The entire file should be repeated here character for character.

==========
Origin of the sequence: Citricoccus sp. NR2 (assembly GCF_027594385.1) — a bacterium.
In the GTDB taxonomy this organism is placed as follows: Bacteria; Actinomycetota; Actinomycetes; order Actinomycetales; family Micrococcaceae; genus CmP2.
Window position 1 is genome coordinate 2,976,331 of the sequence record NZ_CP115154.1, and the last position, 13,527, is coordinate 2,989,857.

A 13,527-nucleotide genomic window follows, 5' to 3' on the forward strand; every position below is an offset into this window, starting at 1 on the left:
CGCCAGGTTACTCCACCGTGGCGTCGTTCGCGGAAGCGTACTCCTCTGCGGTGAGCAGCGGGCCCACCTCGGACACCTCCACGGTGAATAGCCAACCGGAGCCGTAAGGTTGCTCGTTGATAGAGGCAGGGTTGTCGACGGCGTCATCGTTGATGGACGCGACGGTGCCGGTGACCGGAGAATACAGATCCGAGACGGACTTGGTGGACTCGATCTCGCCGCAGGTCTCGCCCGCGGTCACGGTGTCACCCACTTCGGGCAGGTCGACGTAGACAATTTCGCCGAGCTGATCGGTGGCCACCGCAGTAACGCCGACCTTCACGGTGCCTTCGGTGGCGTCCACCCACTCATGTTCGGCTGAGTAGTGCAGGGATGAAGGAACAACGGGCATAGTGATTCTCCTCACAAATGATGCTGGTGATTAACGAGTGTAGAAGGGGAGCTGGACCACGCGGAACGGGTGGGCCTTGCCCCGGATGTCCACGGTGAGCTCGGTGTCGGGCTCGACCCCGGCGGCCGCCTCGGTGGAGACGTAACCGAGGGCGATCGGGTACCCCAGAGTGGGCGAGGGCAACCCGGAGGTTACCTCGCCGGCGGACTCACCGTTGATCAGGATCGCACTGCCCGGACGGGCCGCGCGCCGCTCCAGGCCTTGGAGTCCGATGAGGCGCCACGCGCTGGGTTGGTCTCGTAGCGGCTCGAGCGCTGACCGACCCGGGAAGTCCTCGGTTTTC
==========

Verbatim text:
Origin of the sequence: Citricoccus sp. NR2 (assembly GCF_027594385.1) — a bacterium.
In the GTDB taxonomy this organism is placed as follows: Bacteria; Actinomycetota; Actinomycetes; order Actinomycetales; family Micrococcaceae; genus CmP2.
Window position 1 is genome coordinate 2,976,331 of the sequence record NZ_CP115154.1, and the last position, 13,527, is coordinate 2,989,857.

A 13,527-nucleotide genomic window follows, 5' to 3' on the forward strand; every position below is an offset into this window, starting at 1 on the left:
CGCCAGGTTACTCCACCGTGGCGTCGTTCGCGGAAGCGTACTCCTCTGCGGTGAGCAGCGGGCCCACCTCGGACACCTCCACGGTGAATAGCCAACCGGAGCCGTAAGGTTGCTCGTTGATAGAGGCAGGGTTGTCGACGGCGTCATCGTTGATGGACGCGACGGTGCCGGTGACCGGAGAATACAGATCCGAGACGGACTTGGTGGACTCGATCTCGCCGCAGGTCTCGCCCGCGGTCACGGTGTCACCCACTTCGGGCAGGTCGACGTAGACAATTTCGCCGAGCTGATCGGTGGCCACCGCAGTAACGCCGACCTTCACGGTGCCTTCGGTGGCGTCCACCCACTCATGTTCGGCTGAGTAGTGCAGGGATGAAGGAACAACGGGCATAGTGATTCTCCTCACAAATGATGCTGGTGATTAACGAGTGTAGAAGGGGAGCTGGACCACGCGGAACGGGTGGGCCTTGCCCCGGATGTCCACGGTGAGCTCGGTGTCGGGCTCGACCCCGGCGGCCGCCTCGGTGGAGACGTAACCGAGGGCGATCGGGTACCCCAGAGTGGGCGAGGGCAACCCGGAGGTTACCTCGCCGGCGGACTCACCGTTGATCAGGATCGCACTGCCCGGACGGGCCGCGCGCCGCTCCAGGCCTTGGAGTCCGATGAGGCGCCACGCGCTGGGTTGGTCTCGTAGCGGCTCGAGCGCTGACCGACCCGGGAAGTCCTCGGTTTTC